Eucalyptus is one of the most important plantation species in south China. The need of alternate applications of plantation grown hardwood species including eucalyptus is concerned because of the sharp decrease of the demands from pulp and paper industry. The feasibility of manufacturing cross-laminated timber (CLT) using fast-grown small diameter eucalyptus wood (Eucalyptus urophylla × Eucalyptus grandis) was evaluated here. The effects of adhesives, priming treatment, adhesive spread rate, pressure, and pressing time duration on block shear strength (BSS), wood failure percentage (WFP), and rate of delamination (RD) of CLT via block shear tests and cyclic delamination tests. The results indicated that eucalyptus CLTs made of small diameter lumbers with four types of EP, EPI, PRF, and PUR adhesives could qualified bonding and mechanical requirements according to ANSI/APA PRG 320-2012. The maximum wood failure percentage (WFP) and block shear strength (BSS) values at dry stage condition were 85.2% and 3.51 MPa obtained from specimens bonded with PUR adhesive meanwhile those values at wet stage condition were 58.2% and 1.62 MPa obtained from specimens bonded with EPI and PUR adhesives, respectively. The minimum rate of delamination (RD) value was 7.6%, which was obtained from specimens bonded with PUR adhesive. The optimal pressing parameters were adhesive spread rate 160 g/m2, pressure 0.8 MPa, and pressing time duration 200 minutes when one-component polyurethane adhesive was used to manufacture eucalyptus CLT. The values of MOEs and MORs in the major and minor direction were 11,466 MPa, 24.5 MPa, 681 MPa, and 8.6 MPa, respectively. The values of transverse shear moduli and interlaminar shear strength in the major and minor strength were 91.8 MPa, 1.3 MPa, 241.6 MPa, and 0.5 MPa, respectively. The mechanical properties of eucalyptus CLT were equivalent to those of commercial CLT made of traditional softwoods available in market. Generally, HMR priming treatment was effective to enhance bonding performance and mechanical properties of eucalyptus CLTs. It is safe to conclude that fast-grown small diameter eucalyptus lumber was feasible to manufacture CLT for structural applications.
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Investigation of Gluelines Block Shear Strength of Norway Spruce Glulam Joints in a Cold Climate

https://research.thinkwood.com/en/permalink/catalogue526
Year of Publication
2016
Topic
Connections
Mechanical Properties
Material
Glulam (Glue-Laminated Timber)
Author
Wang, Alice
Björnberg, Jonatan
Hagman, Olle
Ahmed, Sheikh
Wan, Hui
Niemz, Peter
Publisher
North Carolina State University
Year of Publication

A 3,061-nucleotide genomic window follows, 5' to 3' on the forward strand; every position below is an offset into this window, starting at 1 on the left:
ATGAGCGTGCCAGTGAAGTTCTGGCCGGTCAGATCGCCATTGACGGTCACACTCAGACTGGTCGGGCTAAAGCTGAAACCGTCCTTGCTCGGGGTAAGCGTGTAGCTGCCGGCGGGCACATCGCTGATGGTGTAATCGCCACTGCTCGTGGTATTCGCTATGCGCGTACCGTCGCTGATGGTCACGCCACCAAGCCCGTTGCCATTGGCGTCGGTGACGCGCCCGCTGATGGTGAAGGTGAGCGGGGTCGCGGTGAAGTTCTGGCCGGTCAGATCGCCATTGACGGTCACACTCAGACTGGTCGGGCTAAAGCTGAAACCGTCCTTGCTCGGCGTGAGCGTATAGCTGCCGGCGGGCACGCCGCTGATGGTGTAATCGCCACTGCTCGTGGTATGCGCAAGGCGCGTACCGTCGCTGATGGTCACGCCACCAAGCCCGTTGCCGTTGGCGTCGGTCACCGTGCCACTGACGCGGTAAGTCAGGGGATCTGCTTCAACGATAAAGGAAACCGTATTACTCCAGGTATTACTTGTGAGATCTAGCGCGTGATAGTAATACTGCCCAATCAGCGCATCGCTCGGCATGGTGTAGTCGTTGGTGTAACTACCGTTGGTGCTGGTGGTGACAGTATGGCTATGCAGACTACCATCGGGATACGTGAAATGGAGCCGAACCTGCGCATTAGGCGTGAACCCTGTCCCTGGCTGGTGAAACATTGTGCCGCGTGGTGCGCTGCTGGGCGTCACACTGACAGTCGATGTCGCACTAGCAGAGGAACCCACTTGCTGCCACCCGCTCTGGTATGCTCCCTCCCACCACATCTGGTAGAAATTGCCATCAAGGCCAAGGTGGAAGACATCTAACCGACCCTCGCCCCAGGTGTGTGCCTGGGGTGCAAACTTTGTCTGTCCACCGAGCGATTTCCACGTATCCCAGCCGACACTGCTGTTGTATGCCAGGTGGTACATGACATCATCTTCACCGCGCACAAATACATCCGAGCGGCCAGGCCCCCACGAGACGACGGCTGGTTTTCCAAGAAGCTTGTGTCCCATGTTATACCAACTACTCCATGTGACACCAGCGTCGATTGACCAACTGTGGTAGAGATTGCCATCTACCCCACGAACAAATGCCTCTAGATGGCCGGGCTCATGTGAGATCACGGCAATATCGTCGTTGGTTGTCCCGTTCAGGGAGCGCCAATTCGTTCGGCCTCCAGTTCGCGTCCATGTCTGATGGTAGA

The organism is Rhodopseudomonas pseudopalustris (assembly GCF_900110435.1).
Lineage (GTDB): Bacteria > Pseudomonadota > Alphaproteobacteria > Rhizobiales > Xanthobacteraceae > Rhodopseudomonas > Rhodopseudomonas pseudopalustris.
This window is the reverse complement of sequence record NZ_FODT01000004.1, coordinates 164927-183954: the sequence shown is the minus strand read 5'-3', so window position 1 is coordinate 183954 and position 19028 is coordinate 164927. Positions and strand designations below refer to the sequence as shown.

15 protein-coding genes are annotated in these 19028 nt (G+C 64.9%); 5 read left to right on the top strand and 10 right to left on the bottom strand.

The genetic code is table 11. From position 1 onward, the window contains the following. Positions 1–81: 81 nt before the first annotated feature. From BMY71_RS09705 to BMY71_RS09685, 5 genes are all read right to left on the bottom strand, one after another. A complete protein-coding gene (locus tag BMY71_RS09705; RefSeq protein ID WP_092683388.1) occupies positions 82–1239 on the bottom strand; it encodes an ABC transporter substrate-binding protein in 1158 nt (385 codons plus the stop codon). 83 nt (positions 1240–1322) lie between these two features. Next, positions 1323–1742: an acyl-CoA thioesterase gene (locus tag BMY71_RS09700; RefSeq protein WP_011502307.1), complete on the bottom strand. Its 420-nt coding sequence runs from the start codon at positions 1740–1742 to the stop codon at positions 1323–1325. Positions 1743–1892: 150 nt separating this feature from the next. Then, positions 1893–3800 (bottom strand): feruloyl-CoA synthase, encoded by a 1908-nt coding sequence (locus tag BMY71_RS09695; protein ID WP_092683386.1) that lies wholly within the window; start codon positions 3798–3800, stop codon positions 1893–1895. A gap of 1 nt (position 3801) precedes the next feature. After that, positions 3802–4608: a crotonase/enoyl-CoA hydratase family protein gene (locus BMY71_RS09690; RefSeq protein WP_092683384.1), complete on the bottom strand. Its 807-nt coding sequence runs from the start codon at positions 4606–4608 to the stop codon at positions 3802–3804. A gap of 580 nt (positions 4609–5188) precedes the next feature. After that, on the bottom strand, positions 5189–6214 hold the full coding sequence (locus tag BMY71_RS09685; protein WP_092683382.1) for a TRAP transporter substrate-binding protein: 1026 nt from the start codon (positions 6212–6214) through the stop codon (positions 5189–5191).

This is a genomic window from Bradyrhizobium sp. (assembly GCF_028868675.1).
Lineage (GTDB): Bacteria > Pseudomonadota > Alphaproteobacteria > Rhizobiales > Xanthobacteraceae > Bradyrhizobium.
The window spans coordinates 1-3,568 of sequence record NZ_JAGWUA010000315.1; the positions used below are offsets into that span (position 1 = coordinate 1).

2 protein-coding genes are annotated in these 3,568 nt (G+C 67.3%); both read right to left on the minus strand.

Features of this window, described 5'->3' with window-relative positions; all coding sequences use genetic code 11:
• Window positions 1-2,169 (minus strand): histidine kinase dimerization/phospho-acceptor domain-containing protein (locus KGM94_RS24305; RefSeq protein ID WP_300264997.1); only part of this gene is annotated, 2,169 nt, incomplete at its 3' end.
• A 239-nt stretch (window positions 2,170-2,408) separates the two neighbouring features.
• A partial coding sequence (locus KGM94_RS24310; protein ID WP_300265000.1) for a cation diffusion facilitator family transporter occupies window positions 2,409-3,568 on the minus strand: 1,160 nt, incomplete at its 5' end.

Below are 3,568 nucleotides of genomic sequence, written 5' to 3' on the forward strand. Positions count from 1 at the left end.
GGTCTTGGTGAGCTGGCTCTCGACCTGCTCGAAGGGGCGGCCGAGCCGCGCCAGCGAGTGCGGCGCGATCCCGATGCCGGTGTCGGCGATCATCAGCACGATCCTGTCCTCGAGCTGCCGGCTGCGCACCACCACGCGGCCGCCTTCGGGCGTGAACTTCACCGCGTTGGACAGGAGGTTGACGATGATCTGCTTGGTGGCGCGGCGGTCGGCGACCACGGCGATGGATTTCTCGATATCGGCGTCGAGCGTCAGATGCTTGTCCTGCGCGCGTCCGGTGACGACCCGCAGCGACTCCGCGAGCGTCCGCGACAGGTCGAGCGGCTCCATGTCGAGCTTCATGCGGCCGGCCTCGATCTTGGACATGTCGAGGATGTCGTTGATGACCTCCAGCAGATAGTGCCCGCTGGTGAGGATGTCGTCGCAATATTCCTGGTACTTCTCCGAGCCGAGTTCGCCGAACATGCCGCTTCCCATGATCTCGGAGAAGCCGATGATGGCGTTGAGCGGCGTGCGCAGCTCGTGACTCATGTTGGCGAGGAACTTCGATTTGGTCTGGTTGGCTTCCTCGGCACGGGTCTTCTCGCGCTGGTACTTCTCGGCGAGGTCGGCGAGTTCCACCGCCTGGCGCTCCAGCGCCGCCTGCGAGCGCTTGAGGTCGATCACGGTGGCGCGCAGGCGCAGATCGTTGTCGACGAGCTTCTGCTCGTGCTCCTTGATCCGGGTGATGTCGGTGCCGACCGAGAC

2016
Country of Publication
United States
Format
Journal Article
Material
Glulam (Glue-Laminated Timber)
Topic
Connections
Mechanical Properties
Keywords
Melamine Urea Formaldehyde
Phenol-Resorcinol Formaldehyde
Adhesives
Block Shear Strength
Temperature
Climate
Melamine Formaldehyde
Language
English
Research Status
Complete
Series
BioResources
Summary
Cross laminated timber (CLT) has been developed to a worldwide well-known and versatile useable building material. Currently increasing rates in production volume and distribution can be observed. In fact CLT, thanks to its laminar structure making it well suited for use in construction, provides new horizons in timber engineering, in areas which had until now been the realm of mineral building materials like concrete and masonry. After a short introduction, this paper aims to demonstrate current production processes used for rigid CLT. In section 2 the process steps are described and essential requirements, as well as pros and cons of various production techniques, are discussed. Latest results of R & D and of development and innovation in production technology are presented. In section 3 test and monitoring procedures in the area of the internal quality assurance, known as factory production control (FPC), are presented. Diverse regulations, in the form of technical approvals for CLT as well as in the CLT product standard prEN 16351 [1], are discussed. Additionally, some technological aspects of the product, CLT, together with a comparison of geometrical and production relevant parameters of current technical approvals in Europe are provided in section 4. In the final and main part of the paper, production and technology is presented in a condensed way. The outlook for current and future developments, as well as the ongoing establishment of the solid construction technique with CLT, is given. The product, CLT, comprises an enormous potential for timber engineering as well as for society as a whole. Standardisation and further innovation in production, prefabrication, joining technique, building physics and building construction make it possible for timber engineering to achieve worldwide success.